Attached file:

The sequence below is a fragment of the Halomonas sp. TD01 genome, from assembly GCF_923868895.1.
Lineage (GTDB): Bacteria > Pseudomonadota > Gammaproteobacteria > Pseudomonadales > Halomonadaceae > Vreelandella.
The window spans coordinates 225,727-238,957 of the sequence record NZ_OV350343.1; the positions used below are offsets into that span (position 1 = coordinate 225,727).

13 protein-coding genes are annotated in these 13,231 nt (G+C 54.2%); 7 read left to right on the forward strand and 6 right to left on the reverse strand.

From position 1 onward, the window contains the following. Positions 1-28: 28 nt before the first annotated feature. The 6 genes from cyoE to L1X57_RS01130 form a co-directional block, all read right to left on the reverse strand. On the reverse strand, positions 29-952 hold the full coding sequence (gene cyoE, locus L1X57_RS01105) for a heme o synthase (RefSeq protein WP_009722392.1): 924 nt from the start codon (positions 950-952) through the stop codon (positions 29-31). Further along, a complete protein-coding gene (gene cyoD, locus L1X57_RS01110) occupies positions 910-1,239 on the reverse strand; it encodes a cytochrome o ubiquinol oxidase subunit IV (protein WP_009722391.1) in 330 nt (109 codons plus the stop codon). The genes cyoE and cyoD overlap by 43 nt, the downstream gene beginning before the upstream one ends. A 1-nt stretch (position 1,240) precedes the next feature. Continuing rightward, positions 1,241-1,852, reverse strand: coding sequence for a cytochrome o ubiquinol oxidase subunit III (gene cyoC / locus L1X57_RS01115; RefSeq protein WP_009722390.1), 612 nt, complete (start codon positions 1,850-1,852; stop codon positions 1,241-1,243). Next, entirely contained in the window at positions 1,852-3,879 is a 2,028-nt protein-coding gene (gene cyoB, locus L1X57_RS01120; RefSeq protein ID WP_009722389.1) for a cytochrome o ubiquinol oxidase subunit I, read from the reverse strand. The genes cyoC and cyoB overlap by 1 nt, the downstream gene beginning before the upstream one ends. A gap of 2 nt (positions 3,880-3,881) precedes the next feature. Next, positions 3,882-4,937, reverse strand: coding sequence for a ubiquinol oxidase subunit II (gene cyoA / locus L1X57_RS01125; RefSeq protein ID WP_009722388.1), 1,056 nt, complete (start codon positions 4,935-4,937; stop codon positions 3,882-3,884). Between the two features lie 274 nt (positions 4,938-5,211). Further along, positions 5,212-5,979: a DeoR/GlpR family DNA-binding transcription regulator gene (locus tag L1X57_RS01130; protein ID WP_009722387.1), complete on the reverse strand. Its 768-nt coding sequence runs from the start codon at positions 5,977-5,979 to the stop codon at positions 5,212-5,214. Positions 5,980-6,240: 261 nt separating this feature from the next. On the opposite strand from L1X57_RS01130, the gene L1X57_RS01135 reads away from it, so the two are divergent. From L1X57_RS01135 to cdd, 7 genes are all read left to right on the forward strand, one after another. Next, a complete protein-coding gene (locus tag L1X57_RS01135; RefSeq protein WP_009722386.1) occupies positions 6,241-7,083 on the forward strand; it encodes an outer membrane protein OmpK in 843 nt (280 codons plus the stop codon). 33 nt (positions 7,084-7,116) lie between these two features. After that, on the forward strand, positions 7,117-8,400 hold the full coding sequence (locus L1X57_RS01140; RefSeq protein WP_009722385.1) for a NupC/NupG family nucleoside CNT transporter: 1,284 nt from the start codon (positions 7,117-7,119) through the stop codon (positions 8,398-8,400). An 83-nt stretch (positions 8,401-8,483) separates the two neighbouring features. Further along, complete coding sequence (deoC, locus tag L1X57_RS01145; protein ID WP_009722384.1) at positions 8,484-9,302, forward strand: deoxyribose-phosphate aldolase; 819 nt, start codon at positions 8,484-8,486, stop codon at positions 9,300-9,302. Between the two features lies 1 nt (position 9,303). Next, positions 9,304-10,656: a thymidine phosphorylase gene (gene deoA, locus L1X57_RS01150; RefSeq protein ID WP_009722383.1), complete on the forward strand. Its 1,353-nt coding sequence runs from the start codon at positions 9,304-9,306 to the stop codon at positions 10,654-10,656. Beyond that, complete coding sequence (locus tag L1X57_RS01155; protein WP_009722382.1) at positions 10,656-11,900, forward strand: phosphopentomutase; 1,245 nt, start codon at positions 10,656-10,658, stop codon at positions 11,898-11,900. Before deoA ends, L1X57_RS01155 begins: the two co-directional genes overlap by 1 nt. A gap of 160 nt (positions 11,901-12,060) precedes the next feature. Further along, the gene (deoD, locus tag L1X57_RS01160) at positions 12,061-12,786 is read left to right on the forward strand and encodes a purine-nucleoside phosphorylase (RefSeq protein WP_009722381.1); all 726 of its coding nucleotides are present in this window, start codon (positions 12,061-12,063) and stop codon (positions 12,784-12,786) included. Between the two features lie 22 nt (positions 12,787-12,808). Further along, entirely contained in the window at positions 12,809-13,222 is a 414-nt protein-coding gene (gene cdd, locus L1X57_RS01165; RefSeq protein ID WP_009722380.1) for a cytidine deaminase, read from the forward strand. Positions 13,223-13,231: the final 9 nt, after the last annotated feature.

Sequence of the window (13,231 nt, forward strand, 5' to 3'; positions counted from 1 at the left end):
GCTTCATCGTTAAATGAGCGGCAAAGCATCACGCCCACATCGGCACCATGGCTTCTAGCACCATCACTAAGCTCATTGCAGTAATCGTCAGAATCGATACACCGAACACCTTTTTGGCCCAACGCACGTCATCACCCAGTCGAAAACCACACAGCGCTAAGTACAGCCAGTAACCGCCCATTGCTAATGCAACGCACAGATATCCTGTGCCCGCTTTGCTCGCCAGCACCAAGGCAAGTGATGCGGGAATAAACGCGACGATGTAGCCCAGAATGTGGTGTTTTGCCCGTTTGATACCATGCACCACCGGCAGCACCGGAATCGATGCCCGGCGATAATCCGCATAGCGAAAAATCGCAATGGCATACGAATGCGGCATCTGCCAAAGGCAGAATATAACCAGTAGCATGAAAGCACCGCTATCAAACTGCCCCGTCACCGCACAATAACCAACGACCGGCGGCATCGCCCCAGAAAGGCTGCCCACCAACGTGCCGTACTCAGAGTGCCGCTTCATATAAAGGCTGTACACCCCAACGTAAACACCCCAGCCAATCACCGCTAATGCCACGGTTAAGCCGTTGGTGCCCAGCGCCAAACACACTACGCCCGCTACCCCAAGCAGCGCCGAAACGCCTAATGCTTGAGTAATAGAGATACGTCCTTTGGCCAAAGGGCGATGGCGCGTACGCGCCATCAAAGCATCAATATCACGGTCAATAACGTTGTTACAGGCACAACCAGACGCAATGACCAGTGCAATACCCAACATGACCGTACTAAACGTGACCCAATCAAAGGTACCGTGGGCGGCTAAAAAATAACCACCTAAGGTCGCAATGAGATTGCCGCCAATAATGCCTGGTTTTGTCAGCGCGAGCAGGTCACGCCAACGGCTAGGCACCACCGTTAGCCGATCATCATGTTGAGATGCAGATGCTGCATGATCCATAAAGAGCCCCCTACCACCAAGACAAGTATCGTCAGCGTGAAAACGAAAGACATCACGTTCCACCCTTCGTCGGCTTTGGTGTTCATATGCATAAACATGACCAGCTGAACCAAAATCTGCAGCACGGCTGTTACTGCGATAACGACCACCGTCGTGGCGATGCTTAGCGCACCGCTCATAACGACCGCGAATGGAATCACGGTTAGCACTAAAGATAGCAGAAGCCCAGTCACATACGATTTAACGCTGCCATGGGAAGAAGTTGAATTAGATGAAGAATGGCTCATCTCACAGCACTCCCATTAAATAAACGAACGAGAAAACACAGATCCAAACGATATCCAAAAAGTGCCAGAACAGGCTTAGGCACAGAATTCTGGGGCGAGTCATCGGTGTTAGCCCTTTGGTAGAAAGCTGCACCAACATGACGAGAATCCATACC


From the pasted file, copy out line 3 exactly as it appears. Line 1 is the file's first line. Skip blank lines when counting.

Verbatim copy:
The window spans coordinates 225,727-238,957 of the sequence record NZ_OV350343.1; the positions used below are offsets into that span (position 1 = coordinate 225,727).